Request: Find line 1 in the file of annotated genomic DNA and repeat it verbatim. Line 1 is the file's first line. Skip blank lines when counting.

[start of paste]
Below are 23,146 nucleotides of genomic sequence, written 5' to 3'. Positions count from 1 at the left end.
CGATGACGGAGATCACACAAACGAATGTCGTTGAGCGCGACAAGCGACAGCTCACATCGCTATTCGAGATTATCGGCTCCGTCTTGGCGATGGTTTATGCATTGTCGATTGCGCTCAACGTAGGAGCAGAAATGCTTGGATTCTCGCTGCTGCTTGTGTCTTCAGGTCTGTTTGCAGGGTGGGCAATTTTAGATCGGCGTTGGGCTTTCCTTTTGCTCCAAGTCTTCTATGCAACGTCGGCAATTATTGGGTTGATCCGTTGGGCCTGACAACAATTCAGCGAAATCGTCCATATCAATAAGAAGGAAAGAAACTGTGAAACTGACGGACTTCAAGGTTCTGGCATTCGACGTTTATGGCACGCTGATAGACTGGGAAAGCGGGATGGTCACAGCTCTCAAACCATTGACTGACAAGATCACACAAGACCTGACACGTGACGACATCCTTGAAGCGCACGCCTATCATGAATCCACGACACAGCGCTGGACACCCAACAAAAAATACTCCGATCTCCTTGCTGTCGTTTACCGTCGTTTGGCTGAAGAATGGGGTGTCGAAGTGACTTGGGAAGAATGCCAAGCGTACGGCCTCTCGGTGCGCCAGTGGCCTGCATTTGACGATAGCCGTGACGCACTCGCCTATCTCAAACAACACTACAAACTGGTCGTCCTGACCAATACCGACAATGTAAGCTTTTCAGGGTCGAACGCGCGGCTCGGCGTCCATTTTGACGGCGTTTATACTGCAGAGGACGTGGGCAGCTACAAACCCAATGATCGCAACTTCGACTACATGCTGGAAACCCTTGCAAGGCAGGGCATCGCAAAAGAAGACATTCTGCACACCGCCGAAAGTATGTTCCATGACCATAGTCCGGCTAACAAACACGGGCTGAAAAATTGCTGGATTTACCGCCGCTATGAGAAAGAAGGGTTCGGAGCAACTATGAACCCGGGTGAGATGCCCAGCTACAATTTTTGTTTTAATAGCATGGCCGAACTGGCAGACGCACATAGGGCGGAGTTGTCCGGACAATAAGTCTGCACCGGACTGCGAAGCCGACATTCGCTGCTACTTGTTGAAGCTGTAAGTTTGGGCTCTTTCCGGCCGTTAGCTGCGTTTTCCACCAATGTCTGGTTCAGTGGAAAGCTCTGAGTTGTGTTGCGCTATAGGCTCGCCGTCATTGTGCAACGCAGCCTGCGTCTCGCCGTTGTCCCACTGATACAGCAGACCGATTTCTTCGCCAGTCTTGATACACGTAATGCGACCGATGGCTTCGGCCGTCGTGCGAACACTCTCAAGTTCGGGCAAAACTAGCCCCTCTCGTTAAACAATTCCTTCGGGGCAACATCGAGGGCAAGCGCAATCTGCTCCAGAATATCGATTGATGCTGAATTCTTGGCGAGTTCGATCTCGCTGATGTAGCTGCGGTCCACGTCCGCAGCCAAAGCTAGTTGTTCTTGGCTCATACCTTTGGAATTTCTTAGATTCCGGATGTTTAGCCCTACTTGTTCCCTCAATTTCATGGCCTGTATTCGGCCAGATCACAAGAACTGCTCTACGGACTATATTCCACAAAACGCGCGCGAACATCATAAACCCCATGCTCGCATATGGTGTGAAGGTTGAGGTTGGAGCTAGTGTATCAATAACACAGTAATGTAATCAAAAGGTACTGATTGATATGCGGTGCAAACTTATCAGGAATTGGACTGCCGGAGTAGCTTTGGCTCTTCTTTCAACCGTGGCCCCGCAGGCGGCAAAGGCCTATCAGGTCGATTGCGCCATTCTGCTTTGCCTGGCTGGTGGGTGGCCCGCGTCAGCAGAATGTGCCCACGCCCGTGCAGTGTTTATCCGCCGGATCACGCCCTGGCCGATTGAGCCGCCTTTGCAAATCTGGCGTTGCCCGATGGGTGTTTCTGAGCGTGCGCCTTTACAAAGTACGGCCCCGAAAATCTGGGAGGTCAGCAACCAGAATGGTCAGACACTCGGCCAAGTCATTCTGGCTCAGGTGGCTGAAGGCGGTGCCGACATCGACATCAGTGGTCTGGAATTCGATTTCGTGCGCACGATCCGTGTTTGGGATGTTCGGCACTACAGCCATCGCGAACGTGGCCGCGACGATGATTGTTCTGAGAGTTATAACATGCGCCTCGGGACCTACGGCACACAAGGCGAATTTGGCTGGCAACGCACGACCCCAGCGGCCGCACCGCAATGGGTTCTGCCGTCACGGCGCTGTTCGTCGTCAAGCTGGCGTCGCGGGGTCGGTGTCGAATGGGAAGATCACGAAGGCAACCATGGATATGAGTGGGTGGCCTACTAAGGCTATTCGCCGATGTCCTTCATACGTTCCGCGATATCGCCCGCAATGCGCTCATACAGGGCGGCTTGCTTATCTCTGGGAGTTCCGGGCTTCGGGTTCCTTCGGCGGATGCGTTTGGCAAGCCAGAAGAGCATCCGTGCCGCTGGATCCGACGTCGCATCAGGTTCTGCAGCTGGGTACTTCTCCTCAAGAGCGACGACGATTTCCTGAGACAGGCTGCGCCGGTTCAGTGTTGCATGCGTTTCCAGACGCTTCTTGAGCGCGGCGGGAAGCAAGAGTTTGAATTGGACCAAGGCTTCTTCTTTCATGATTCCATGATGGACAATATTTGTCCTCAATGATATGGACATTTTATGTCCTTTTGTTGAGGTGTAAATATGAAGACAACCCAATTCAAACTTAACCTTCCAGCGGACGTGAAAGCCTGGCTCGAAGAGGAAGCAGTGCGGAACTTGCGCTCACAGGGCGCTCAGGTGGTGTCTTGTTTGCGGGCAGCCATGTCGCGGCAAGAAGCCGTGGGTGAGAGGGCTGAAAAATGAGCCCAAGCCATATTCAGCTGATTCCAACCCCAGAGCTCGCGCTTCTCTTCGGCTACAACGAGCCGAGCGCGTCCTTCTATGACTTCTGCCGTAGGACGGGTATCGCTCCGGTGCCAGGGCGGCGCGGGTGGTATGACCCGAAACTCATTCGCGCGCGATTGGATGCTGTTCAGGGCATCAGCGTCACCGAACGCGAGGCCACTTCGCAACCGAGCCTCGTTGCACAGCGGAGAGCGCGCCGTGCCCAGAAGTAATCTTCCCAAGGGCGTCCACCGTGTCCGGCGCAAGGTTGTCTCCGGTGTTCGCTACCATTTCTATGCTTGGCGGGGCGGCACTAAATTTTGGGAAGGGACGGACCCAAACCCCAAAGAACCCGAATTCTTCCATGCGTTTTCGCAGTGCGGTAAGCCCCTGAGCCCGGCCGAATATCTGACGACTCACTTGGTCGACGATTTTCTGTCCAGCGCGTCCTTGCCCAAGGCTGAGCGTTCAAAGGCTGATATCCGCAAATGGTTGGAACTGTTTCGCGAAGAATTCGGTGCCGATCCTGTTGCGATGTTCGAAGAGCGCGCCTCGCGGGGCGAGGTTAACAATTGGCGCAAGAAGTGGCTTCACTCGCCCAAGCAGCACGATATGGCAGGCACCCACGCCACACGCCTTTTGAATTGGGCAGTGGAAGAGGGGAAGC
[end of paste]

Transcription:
Below are 23,146 nucleotides of genomic sequence, written 5' to 3'. Positions count from 1 at the left end.